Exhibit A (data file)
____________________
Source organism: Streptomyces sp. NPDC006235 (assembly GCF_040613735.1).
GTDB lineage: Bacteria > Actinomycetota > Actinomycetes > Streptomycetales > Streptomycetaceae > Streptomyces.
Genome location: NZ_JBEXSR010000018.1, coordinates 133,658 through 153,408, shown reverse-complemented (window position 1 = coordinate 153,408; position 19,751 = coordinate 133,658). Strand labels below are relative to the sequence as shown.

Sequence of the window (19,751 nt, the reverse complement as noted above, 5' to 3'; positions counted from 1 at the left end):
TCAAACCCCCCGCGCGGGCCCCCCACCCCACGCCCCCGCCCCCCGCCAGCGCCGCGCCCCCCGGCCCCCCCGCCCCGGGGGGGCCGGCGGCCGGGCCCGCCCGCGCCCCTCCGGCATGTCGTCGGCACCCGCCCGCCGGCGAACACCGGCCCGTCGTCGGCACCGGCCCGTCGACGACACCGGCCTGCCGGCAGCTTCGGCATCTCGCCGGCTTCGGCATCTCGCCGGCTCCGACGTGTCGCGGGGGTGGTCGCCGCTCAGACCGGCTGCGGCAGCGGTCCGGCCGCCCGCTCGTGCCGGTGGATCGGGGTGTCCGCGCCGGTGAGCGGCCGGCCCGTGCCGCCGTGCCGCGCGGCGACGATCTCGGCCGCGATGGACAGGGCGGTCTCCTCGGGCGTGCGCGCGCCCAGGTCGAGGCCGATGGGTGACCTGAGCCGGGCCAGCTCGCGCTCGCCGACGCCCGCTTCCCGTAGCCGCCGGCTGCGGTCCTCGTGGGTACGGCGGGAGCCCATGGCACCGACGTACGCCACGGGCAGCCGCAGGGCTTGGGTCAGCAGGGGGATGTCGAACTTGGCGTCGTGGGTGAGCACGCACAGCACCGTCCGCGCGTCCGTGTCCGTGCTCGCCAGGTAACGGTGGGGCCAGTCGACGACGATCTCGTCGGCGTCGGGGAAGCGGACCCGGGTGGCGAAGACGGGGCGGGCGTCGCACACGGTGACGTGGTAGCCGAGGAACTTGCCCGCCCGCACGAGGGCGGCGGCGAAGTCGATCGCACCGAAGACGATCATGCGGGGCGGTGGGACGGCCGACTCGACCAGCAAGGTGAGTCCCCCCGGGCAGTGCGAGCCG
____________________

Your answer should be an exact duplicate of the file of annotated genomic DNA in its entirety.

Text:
Source organism: Streptomyces sp. NPDC006235 (assembly GCF_040613735.1).
GTDB lineage: Bacteria > Actinomycetota > Actinomycetes > Streptomycetales > Streptomycetaceae > Streptomyces.
Genome location: NZ_JBEXSR010000018.1, coordinates 133,658 through 153,408, shown reverse-complemented (window position 1 = coordinate 153,408; position 19,751 = coordinate 133,658). Strand labels below are relative to the sequence as shown.

Sequence of the window (19,751 nt, the reverse complement as noted above, 5' to 3'; positions counted from 1 at the left end):
TCAAACCCCCCGCGCGGGCCCCCCACCCCACGCCCCCGCCCCCCGCCAGCGCCGCGCCCCCCGGCCCCCCCGCCCCGGGGGGGCCGGCGGCCGGGCCCGCCCGCGCCCCTCCGGCATGTCGTCGGCACCCGCCCGCCGGCGAACACCGGCCCGTCGTCGGCACCGGCCCGTCGACGACACCGGCCTGCCGGCAGCTTCGGCATCTCGCCGGCTTCGGCATCTCGCCGGCTCCGACGTGTCGCGGGGGTGGTCGCCGCTCAGACCGGCTGCGGCAGCGGTCCGGCCGCCCGCTCGTGCCGGTGGATCGGGGTGTCCGCGCCGGTGAGCGGCCGGCCCGTGCCGCCGTGCCGCGCGGCGACGATCTCGGCCGCGATGGACAGGGCGGTCTCCTCGGGCGTGCGCGCGCCCAGGTCGAGGCCGATGGGTGACCTGAGCCGGGCCAGCTCGCGCTCGCCGACGCCCGCTTCCCGTAGCCGCCGGCTGCGGTCCTCGTGGGTACGGCGGGAGCCCATGGCACCGACGTACGCCACGGGCAGCCGCAGGGCTTGGGTCAGCAGGGGGATGTCGAACTTGGCGTCGTGGGTGAGCACGCACAGCACCGTCCGCGCGTCCGTGTCCGTGCTCGCCAGGTAACGGTGGGGCCAGTCGACGACGATCTCGTCGGCGTCGGGGAAGCGGACCCGGGTGGCGAAGACGGGGCGGGCGTCGCACACGGTGACGTGGTAGCCGAGGAACTTGCCCGCCCGCACGAGGGCGGCGGCGAAGTCGATCGCACCGAAGACGATCATGCGGGGCGGTGGGACGGCCGACTCGACCAGCAAGGTGAGTCCCCCCGGGCAGTGCGAGCCG